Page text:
Die Meistersinger von Nürnberg, Royal Opera House, London, review: It sadly turned out to be more of a squawk than a swansong

Kasper Holten's farewell production of 'Die Meistersinger von Nürnberg' at the Royal Opera House did not work well with the action transposed to a 1920s gentleman's club 

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Kasper Holten’s farewell production of Die Meistersinger von Nürnberg sadly turned out to be more of a squawk than a swansong – a shame especially in the wake of truly excellent productions by David McVicar at Gyndebourne and Richard Jones at ENO. It wasn’t his final take on art and innovation as billed.

With towering elder statesman Bryn Terfel as the poet-cobbler Hans Sachs, Gwyn Hughes Jones as Walther and Johannes Martin Kränzle as Beckmesser (treading a judicious line between comedy and pathos), these are all seasoned Wagnerians well accustomed to these very roles. But Holten’s decision to transpose the action to a Twenties gentlemen’s club (privilege, hidebound tradition etc, with top-up dollop of freemasonry) which may initially have seemed promising swiftly leads to disaster, bringing with it unfathomable questions and a dislocation that makes nonsense of Wagner’s tight narrative logic. Key plot points are entirely lost in a blur of competing detail and Mia Stensgaad’s rotating sets.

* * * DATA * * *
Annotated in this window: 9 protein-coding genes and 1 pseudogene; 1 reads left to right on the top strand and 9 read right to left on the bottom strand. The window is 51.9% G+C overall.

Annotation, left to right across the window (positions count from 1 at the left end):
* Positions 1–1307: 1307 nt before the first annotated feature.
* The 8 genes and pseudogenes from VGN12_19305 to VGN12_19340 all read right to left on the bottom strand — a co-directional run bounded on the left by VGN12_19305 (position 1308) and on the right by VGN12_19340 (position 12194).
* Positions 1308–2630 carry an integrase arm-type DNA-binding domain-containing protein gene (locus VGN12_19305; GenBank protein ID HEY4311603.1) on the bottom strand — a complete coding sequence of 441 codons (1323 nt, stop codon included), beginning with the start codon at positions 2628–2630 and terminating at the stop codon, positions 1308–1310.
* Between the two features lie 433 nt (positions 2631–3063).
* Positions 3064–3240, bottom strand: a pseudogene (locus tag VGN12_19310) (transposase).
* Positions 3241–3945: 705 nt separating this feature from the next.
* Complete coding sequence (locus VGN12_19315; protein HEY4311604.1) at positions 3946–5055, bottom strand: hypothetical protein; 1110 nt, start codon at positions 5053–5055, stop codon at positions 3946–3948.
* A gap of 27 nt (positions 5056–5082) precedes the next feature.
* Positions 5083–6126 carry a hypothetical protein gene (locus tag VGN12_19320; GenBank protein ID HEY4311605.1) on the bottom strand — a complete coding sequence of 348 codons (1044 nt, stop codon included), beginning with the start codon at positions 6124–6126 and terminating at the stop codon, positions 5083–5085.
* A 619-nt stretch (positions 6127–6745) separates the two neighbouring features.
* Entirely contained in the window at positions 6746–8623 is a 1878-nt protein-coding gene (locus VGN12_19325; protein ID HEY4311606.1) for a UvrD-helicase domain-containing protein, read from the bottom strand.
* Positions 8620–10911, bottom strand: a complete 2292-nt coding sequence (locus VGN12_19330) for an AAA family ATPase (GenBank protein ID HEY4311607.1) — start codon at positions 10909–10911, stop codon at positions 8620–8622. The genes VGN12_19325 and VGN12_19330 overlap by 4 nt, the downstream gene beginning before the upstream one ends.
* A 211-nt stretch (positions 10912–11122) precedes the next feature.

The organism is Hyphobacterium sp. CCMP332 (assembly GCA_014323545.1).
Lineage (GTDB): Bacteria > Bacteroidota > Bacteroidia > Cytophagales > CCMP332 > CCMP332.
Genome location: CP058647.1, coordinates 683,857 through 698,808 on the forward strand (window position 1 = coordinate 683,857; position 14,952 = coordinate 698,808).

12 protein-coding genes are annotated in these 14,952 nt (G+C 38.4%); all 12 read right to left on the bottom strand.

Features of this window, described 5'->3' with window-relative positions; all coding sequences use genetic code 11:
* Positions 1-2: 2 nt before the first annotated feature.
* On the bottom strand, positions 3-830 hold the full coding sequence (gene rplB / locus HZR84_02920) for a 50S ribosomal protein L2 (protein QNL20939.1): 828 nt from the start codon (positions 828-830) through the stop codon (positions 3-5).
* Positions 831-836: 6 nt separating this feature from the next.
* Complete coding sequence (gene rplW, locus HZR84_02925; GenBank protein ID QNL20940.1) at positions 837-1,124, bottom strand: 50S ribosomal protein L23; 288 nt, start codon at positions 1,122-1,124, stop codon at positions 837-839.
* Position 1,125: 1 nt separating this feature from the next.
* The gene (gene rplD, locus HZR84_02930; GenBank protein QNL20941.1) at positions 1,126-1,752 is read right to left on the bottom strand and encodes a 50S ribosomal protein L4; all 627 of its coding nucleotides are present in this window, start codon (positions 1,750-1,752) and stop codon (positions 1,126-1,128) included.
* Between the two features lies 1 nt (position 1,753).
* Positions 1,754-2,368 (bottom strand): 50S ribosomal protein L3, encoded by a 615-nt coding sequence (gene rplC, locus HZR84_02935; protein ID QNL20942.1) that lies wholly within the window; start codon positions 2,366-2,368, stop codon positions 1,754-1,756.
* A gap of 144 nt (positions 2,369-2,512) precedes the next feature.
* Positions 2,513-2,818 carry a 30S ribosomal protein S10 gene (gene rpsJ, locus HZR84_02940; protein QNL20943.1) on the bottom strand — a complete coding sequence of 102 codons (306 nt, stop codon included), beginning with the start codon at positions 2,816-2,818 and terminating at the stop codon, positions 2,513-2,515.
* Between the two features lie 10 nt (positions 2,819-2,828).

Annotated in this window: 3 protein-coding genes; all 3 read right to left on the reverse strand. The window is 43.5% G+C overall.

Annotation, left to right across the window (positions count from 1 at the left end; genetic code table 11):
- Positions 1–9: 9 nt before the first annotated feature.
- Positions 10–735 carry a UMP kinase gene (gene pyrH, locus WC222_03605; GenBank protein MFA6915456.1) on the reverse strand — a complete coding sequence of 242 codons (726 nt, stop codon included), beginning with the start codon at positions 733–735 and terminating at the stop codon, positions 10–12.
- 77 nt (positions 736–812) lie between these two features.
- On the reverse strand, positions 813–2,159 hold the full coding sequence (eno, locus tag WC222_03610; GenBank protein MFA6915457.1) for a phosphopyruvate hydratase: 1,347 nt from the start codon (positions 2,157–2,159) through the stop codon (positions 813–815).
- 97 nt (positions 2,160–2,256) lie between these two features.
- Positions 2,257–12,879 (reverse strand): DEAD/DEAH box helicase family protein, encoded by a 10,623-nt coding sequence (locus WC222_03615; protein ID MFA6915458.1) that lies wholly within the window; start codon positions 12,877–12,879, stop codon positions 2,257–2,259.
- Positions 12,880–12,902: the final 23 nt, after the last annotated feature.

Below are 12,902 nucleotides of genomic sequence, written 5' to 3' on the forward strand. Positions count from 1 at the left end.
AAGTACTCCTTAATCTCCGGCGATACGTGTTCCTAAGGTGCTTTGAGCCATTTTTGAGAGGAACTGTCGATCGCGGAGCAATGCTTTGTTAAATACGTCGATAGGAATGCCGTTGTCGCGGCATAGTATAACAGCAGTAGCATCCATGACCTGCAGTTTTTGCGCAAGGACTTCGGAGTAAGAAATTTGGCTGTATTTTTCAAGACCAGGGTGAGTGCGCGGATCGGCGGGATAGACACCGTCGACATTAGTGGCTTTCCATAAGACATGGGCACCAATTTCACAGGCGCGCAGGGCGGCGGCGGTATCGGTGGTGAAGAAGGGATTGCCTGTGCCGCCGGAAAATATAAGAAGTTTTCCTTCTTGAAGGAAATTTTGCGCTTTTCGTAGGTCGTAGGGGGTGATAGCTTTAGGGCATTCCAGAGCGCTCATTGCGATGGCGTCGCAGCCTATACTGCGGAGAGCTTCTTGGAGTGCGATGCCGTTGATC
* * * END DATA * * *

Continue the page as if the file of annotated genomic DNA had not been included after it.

There is, to be fair, nuanced interplay between American soprano Rachel Willis-Sørensen’s Eva and Terfel’s Sachs, with Allan Clayton’s ever-engaging tenor as the apprentice David. In the pit Antonio Pappano diligently points up Wagner’s musical argument: how the heavily swagged orchestrations of the overture will ultimately yield to something more adventurous and soaringly impassioned.

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